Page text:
faces crucial vote
Despite vocal misgivings from
several regents, a senator pushes
for construction money
Despite doubts expressed by several members of the University of Hawaii Board of Regents about building a $350 million West Oahu campus, state Sen. Cal Kawamoto said yesterday he will introduce legislation in January to fund the first $85 million of the construction.
And university officials are moving forward with a presentation to the regents next month when the board is expected to vote on how to proceed with the project.
Kawamoto, who has long supported building a four-year UH campus on the growing Leeward side, also said he hopes students will gather signatures in support of the school.
"My understanding is that (UH) President (Evan) Dobelle has put forth a proposal, whereby the West Oahu campus would start construction in 2007," Kawamoto said.
UH administrators briefed regents on the campus plan Friday at their monthly meeting, prompting several regents to express doubts about fully funding it.
Among the most vocal was Regent Ted Hong, who suggested that the West Oahu campus, which currently serves 800 students out of portable buildings, should be closed.
Hong's motion was tabled, but several other regents, including Kitty Lagareta and board Chairwoman Patricia Lee, expressed concern about building a new campus at a time when deferred maintenance at the existing 10 campuses is overwhelming.
The regents are expected to vote on the West Oahu plans at their November meeting, said Sam Callejo, chief of staff for the university.
At that meeting, "because of concerns raised by some of the board members" UH administrators will present private financing options for the campus, which is expected to serve 1,500 students on 250 acres, Callejo said.
"When we bring it back for action, it'll be up to the board which way they choose to move," Callejo said.
"It's clear that the board is quite concerned about a large-scale CIP (capital improvement) budget. I don't believe the consensus is there (to fully fund the West Oahu campus)," said Paul Costello, UH vice president for external affairs and university relations.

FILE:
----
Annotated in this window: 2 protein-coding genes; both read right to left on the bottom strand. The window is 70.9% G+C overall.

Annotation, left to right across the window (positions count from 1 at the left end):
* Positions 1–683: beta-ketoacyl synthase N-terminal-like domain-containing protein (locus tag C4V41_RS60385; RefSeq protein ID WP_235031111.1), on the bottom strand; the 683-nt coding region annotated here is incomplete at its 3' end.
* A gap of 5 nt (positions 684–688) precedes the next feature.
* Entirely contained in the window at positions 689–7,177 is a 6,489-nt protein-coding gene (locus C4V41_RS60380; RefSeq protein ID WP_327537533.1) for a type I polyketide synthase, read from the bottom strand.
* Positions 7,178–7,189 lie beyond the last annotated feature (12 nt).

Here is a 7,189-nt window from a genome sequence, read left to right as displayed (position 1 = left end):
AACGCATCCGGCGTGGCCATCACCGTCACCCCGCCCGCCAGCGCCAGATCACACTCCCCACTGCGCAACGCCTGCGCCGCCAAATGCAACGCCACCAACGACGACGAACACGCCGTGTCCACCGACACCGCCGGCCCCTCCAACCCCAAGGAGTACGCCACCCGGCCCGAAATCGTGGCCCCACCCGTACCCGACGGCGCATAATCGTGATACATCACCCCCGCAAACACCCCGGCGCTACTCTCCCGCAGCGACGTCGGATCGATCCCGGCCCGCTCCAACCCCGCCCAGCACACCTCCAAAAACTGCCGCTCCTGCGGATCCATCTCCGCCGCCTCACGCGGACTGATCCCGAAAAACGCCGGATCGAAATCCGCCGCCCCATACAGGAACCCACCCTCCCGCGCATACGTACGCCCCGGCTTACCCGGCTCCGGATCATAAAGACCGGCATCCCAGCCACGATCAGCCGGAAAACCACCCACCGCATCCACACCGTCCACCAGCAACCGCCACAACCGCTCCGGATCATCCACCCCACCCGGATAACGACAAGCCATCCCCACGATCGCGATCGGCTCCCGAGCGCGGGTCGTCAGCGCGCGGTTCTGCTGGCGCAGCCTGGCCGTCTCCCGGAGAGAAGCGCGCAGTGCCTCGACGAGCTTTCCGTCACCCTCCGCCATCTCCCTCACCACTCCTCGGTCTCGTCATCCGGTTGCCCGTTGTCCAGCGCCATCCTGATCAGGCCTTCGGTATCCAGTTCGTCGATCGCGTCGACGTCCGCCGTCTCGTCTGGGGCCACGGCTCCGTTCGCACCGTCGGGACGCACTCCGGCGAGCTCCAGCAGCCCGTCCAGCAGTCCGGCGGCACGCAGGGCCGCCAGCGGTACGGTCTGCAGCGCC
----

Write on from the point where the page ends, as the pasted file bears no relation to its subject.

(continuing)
In his final State of the State address last year, former Gov. Ben Cayetano urged the Legislature to allocate $142 million for the West Oahu campus, spending that Gov. Linda Lingle later cut from the budget.
Cayetano told the Star-Bulletin by e-mail yesterday that the $1 billion capital improvement budget he left for Lingle "would fund those needed facilities (on UH campuses) Hong sheds tears over. But Lingle reduced it dramatically, expressing concern over increased debt service. At a time when interest rates were at an all time low, her action amounted to being 'penny wise and pound foolish.'"
Cayetano said the model for UH-West Oahu is the University of California-Irvine, which transformed former ranch land into a "first rate university, provided greater educational access to the residents of California and other states, and served as a catalyst for the development of the beautiful city of Irvine."
Lingle couldn't be reached for comment yesterday.
"If you're talking about budget and long-range planning, the UH will be thinking about it (a West Oahu campus) because we have a growing population out there," Lee said. "The question is timing and finances."
In September 2002, the regents chose a 500-acre parcel of state land on the makai side of the H-1 freeway in Kapolei for the West Oahu campus.
In 2001, the Legislature allotted the UH $8 million for planning the campus.
Kawamoto said building UH-West Oahu will not only serve students, but help with traffic congestion.
"Twenty-six to 27 percent of students going to Manoa now live in Central and West Oahu," Kawamoto said. Compared to a fixed-rail transportation system at $3.3 billion, he said, a $350 million campus is "a very cheap way of getting reversal of traffic."
"It was promised 34 years ago, in 1970, to build a (West Oahu) campus," Kawamoto said. "There's people that have waited longer than I have. ... We have a plan, let's go for it."